Going through a divorce will likely have a major impact on your finances and assets, especially if the marital property is divvied up by a court, as our Brooklyn estate planning attorney explains. Simply getting through the process is a big enough challenge, but there’s another critical step after the divorce is finalized that many people forget to address. Once you are no longer married, you need to update your estate planning to reflect your current marital status.
What Happens to My Will After a Divorce?
Keeping an ex-spouse in your estate plan throws a major wrench in the works. It affects joint assets, medical or financial power of attorney, and many other crucial elements when preparing for the future. In general, it’s a good idea to update your estate planning every few years or anytime you have a major life change.
It isn’t hard to see why these updates are necessary when dealing with an issue like divorce. You don’t want to put your family in a situation where a former spouse is in control of your estate after you pass away because you forgot to change some forms. With the help of an attorney, you can prevent those sorts of problems before they happen rather than leaving loved ones scrambling to deal with them unexpectedly.
The good news is that under New York law, there are some critical changes made automatically as soon as a divorce is finalized. In particular, you immediately gain these protections from your former partner:
- Benefits won’t be given to the ex-spouse from life insurance policies and most pensions or retirement accounts.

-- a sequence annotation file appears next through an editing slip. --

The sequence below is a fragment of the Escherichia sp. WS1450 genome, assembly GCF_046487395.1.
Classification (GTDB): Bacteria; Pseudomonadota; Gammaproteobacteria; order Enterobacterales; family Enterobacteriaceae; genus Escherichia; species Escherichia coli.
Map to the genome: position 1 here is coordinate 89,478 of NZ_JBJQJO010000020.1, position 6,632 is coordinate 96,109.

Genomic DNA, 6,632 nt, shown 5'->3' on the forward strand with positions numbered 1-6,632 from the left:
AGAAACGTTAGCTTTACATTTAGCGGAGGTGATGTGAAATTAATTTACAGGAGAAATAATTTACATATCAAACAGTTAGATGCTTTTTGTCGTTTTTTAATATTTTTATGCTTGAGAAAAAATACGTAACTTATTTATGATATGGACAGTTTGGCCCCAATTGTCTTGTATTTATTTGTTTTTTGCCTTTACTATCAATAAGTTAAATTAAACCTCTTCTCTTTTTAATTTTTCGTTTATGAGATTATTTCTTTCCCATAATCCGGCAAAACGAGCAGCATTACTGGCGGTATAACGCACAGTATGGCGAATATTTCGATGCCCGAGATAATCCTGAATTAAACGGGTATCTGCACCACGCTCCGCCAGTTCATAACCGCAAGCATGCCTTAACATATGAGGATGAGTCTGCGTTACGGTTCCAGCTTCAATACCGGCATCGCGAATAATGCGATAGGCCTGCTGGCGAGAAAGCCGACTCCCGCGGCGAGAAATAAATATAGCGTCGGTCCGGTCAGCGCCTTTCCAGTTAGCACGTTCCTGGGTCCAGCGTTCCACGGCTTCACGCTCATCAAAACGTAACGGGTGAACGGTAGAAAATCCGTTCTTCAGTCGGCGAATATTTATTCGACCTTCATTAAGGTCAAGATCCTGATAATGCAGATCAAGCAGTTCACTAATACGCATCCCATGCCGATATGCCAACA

- Certain revocable trust gifts or monetary accounts will no longer be disbursed to the former spouse, just as though they had pre-deceased you.
- Gifts granted in a will no longer go to your ex.
Although the law technically prevents these sorts of assets from going to your previous spouse, you still need to remove that person’s name from each individual document or account. If there is any legal question as to whether the former spouse should still be listed on documents, it can significantly slow down the overall process and put the inheritances of your heirs in jeopardy as your estate goes through probate.
The bottom line is that you can’t rely on automatic changes alone to protect your heirs. It’s also extremely important to note that divorce doesn’t typically affect irrevocable trusts you set up while married. A previous husband or wife is still legally due anything that would have gone to them from that trust upon your death.
Several other elements of your overall estate plan aren’t modified automatically after divorce and need to be manually changed with the assistance of your attorney. To avoid problems down the line, you should specifically focus on updating:
- Account co-owners
- Advanced medical directives
- Beneficiaries in your will, trusts, or any accounts that disburse payments
- Emergency medical contact
- The executor of your estate
- Financial power of attorney
- Health care proxy
Updating these estate planning tools is about more than just ensuring your hard-earned assets don’t go to someone who is no longer a part of your life or isn’t on good terms with your family. You don’t want to discover an ex has been put in charge of your health decisions or suddenly has unrestricted access to your bank accounts. Removing that person from any positions that could cause hardship for the family after your eventual death should be a top priority as soon as the ink on the divorce is dry.